You taught me how to read.
And, judging by an item I saw in the â€˜More Than a Fakebookâ€™ publication that was the corporeal vector through which this dubious posthumous pedagogy was accomplished â€” in many a late night, technically-illegally commandeered UCSC music building piano room â€” you also taught a tuxedo cat how to use a human toilet.
My tuxedo cat is currently choking down 1/4 pill of cat Valium just to get through the day, so, once again, Maestro Mingus wins the day.
Mingus. As one of my other musical heroes, Graham Connah, memorably pointed out in (online) print some years ago, the jazz world at large is still struggling to catch up with and assimilate the advanced and bottomless ensemble practices that Mingus had firmly established by the early 60s. To say nothing of the seemingly unfussy way he understood and rejected the false binary of â€˜earthy vs intellectual.â€™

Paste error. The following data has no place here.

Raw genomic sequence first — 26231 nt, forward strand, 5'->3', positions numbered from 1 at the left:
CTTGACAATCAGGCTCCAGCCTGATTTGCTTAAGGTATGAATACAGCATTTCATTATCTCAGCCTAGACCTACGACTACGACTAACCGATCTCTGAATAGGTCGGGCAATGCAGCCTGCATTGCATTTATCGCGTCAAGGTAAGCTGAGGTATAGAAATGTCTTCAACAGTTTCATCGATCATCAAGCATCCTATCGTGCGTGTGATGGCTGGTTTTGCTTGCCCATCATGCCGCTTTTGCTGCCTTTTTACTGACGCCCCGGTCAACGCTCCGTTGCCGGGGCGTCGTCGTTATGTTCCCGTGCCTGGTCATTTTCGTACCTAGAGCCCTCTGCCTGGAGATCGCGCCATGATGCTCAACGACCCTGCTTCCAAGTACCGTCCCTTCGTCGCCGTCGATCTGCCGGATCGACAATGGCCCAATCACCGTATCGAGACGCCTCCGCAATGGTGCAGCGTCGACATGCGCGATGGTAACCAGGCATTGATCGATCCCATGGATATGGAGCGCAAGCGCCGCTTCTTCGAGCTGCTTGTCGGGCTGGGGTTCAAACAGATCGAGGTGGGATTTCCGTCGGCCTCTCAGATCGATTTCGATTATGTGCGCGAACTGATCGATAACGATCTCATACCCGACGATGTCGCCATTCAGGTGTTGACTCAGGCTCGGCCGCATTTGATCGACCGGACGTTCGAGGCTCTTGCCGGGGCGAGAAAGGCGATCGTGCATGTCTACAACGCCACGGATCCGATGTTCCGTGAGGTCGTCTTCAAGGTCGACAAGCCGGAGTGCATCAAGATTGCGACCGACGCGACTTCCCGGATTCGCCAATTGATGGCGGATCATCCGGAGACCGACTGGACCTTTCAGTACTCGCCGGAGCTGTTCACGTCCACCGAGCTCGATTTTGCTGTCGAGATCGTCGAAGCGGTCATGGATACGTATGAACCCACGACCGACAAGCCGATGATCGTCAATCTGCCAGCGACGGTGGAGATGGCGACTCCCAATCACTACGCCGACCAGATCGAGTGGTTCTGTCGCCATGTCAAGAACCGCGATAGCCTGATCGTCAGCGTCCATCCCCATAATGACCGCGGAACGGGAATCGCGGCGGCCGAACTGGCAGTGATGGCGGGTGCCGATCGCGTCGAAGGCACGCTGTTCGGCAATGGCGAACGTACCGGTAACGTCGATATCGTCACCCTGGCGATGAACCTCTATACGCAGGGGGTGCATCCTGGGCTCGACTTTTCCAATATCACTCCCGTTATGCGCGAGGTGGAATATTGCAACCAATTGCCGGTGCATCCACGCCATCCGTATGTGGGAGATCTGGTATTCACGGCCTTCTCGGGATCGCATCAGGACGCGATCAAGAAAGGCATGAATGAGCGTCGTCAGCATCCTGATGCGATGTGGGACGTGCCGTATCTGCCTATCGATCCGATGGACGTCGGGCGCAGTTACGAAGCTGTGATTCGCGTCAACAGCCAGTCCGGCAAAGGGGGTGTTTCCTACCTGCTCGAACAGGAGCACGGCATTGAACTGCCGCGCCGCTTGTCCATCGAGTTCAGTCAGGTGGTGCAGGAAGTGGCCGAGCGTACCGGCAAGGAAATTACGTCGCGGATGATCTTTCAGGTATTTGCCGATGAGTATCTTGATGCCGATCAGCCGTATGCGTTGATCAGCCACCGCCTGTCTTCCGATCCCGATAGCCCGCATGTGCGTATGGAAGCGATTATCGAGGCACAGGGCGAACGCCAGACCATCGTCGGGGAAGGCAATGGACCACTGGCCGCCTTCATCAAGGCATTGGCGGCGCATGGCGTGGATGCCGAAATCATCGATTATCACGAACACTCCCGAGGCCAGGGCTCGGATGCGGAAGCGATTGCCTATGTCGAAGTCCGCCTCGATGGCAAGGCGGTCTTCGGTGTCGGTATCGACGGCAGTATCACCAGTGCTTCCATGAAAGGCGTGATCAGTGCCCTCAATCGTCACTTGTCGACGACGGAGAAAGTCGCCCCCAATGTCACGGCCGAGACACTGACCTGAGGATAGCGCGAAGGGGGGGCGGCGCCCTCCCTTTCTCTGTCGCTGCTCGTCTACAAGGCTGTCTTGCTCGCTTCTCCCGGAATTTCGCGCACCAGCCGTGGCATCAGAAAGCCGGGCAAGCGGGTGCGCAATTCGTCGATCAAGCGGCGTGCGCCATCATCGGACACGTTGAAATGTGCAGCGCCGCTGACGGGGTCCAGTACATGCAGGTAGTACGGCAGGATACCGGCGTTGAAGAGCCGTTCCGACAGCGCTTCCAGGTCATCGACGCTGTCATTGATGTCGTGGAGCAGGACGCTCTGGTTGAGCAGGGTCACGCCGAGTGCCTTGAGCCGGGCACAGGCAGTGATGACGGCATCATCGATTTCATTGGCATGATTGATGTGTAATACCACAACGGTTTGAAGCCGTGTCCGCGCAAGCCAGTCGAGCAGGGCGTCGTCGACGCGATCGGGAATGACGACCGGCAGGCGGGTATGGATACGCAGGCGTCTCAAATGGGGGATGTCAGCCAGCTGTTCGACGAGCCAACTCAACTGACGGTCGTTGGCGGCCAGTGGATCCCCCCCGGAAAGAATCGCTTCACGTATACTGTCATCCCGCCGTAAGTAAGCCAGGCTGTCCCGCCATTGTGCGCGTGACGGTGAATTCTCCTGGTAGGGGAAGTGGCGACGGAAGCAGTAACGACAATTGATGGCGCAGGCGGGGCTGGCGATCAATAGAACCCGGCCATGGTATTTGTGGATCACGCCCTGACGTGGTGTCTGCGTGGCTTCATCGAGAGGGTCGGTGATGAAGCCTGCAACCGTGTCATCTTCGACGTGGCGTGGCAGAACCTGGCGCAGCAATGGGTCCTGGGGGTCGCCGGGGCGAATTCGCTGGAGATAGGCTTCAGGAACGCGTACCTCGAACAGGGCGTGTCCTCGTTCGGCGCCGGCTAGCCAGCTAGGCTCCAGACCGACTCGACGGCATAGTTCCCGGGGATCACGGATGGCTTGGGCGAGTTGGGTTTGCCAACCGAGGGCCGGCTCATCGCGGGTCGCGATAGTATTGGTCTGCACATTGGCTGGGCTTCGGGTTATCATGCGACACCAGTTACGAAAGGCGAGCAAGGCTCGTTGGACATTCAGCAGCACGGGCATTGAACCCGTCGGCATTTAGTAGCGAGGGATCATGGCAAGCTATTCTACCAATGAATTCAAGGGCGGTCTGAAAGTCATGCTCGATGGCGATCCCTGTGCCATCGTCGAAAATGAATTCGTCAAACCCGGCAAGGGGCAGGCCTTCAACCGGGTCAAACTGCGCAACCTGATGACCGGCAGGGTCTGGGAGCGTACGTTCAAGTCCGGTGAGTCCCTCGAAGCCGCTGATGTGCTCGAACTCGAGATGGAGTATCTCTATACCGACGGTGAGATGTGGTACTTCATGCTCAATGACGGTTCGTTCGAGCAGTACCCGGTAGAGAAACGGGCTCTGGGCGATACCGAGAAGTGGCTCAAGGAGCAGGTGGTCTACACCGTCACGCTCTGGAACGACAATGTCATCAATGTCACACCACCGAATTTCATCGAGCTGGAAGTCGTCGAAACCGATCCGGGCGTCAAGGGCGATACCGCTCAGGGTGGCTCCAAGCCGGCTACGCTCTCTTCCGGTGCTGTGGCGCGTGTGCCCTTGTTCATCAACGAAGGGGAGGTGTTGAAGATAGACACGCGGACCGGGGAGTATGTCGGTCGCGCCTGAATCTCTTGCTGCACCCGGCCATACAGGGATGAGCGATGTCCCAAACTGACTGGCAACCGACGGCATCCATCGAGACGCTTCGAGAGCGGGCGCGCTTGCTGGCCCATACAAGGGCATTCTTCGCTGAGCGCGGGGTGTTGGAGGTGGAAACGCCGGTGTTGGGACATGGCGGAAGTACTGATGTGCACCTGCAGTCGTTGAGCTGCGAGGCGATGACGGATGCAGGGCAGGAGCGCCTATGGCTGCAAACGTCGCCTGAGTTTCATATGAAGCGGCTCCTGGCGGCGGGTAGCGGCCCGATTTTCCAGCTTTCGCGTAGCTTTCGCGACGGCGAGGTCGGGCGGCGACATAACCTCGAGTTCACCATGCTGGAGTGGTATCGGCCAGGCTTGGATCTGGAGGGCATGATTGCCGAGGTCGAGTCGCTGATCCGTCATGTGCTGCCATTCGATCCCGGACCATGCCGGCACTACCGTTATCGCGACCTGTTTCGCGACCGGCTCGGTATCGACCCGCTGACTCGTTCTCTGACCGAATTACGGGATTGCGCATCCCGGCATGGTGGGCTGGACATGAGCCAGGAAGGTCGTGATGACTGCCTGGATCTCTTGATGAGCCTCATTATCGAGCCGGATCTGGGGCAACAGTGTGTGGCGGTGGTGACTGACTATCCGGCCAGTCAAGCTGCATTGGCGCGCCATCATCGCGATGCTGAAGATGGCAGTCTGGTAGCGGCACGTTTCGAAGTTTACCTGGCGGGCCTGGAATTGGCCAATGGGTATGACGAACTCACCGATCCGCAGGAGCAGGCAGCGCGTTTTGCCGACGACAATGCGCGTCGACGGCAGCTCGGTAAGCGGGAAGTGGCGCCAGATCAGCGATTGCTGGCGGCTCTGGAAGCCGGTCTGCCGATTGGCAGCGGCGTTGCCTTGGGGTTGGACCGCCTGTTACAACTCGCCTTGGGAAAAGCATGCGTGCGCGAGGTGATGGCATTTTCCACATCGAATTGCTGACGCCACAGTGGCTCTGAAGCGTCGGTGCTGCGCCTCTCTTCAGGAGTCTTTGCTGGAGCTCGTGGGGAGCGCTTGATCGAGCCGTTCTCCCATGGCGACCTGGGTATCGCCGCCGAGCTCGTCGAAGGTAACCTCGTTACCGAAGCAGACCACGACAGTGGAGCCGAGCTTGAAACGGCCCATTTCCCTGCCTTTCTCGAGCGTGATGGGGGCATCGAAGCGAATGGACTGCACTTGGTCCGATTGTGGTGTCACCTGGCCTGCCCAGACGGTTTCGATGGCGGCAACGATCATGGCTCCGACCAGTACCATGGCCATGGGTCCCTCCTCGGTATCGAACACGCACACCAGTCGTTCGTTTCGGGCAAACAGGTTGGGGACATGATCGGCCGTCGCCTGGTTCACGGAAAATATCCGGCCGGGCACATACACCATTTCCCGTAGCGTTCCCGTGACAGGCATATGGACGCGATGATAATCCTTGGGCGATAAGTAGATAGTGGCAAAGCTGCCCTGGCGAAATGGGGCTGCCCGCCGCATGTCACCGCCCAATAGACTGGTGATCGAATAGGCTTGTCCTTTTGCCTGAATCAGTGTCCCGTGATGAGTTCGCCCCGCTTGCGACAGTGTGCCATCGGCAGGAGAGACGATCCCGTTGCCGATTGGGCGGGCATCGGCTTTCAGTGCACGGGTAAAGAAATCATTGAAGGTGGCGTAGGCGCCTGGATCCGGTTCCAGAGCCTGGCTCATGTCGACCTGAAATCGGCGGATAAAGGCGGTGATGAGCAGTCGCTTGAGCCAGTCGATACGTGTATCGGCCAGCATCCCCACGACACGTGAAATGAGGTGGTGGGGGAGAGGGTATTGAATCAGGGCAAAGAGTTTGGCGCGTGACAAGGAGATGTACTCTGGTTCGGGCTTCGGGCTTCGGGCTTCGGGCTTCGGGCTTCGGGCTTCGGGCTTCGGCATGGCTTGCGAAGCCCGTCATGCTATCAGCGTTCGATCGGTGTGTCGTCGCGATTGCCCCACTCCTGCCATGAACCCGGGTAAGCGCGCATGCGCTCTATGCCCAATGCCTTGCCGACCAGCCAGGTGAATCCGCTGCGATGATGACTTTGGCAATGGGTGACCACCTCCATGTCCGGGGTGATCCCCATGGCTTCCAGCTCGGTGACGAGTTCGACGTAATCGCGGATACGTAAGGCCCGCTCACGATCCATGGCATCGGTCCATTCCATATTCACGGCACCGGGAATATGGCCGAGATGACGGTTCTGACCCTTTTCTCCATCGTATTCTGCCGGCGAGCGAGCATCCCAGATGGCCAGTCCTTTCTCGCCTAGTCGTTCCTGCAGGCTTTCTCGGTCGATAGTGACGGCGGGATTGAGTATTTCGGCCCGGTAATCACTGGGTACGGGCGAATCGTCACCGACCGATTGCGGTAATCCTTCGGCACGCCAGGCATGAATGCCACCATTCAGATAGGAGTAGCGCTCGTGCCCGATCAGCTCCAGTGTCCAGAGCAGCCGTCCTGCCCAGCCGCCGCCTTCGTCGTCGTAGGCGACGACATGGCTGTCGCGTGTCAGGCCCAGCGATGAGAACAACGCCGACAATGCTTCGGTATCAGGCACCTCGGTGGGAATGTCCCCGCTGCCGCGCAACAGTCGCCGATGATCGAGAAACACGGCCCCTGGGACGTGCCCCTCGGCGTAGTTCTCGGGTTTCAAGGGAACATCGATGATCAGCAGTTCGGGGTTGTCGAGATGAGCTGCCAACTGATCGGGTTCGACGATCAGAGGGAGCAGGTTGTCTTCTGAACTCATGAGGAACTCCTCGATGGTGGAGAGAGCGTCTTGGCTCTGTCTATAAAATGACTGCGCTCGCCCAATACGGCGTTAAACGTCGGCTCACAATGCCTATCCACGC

There is no musician who has meant more to me in terms of clarifying my own musical priorities and preoccupations. Like a great critic, even the areas in which I push back against or reject his concepts serve to illuminate.
To, much too late, cut through all the earlier impromptu-yet-long winded verbiage, when I was a teenager, I thought that Goodbye Porkpie Hat was the most beautiful tune ever written & recorded. and that the 1964 Mingus Group w Dolphy/Byard/Richmond/Jordan/Coles was the best band that ever lived. As opposed to most everything else I thought at that point in my life, I am pretty sure that I still stand by these assessments.
Thank you, Maestro Mingus. And, for the love of god, please apologize to Jimmy Knepper!